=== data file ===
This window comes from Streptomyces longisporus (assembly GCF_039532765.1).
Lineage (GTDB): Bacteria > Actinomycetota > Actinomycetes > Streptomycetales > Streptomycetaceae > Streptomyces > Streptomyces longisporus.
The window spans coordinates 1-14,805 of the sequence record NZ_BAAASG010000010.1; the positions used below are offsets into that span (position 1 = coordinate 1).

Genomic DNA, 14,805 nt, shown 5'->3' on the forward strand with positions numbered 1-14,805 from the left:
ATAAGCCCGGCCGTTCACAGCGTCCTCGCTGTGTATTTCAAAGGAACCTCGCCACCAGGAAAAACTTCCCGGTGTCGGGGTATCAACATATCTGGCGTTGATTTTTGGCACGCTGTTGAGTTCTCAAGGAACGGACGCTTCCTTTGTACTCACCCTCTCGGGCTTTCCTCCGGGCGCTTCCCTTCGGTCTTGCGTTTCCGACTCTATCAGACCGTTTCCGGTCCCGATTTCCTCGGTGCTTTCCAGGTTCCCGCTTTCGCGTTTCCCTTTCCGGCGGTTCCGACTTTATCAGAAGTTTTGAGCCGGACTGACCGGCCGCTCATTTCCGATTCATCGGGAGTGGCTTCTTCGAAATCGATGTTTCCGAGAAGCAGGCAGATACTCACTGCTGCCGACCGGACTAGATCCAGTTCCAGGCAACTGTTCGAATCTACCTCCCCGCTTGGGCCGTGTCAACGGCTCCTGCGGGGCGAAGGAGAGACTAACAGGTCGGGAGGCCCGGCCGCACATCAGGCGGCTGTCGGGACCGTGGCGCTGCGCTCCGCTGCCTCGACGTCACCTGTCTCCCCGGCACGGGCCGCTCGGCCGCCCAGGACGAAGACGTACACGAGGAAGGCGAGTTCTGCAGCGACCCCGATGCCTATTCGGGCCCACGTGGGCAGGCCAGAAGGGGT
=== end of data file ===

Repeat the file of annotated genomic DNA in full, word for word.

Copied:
This window comes from Streptomyces longisporus (assembly GCF_039532765.1).
Lineage (GTDB): Bacteria > Actinomycetota > Actinomycetes > Streptomycetales > Streptomycetaceae > Streptomyces > Streptomyces longisporus.
The window spans coordinates 1-14,805 of the sequence record NZ_BAAASG010000010.1; the positions used below are offsets into that span (position 1 = coordinate 1).

Genomic DNA, 14,805 nt, shown 5'->3' on the forward strand with positions numbered 1-14,805 from the left:
ATAAGCCCGGCCGTTCACAGCGTCCTCGCTGTGTATTTCAAAGGAACCTCGCCACCAGGAAAAACTTCCCGGTGTCGGGGTATCAACATATCTGGCGTTGATTTTTGGCACGCTGTTGAGTTCTCAAGGAACGGACGCTTCCTTTGTACTCACCCTCTCGGGCTTTCCTCCGGGCGCTTCCCTTCGGTCTTGCGTTTCCGACTCTATCAGACCGTTTCCGGTCCCGATTTCCTCGGTGCTTTCCAGGTTCCCGCTTTCGCGTTTCCCTTTCCGGCGGTTCCGACTTTATCAGAAGTTTTGAGCCGGACTGACCGGCCGCTCATTTCCGATTCATCGGGAGTGGCTTCTTCGAAATCGATGTTTCCGAGAAGCAGGCAGATACTCACTGCTGCCGACCGGACTAGATCCAGTTCCAGGCAACTGTTCGAATCTACCTCCCCGCTTGGGCCGTGTCAACGGCTCCTGCGGGGCGAAGGAGAGACTAACAGGTCGGGAGGCCCGGCCGCACATCAGGCGGCTGTCGGGACCGTGGCGCTGCGCTCCGCTGCCTCGACGTCACCTGTCTCCCCGGCACGGGCCGCTCGGCCGCCCAGGACGAAGACGTACACGAGGAAGGCGAGTTCTGCAGCGACCCCGATGCCTATTCGGGCCCACGTGGGCAGGCCAGAAGGGGT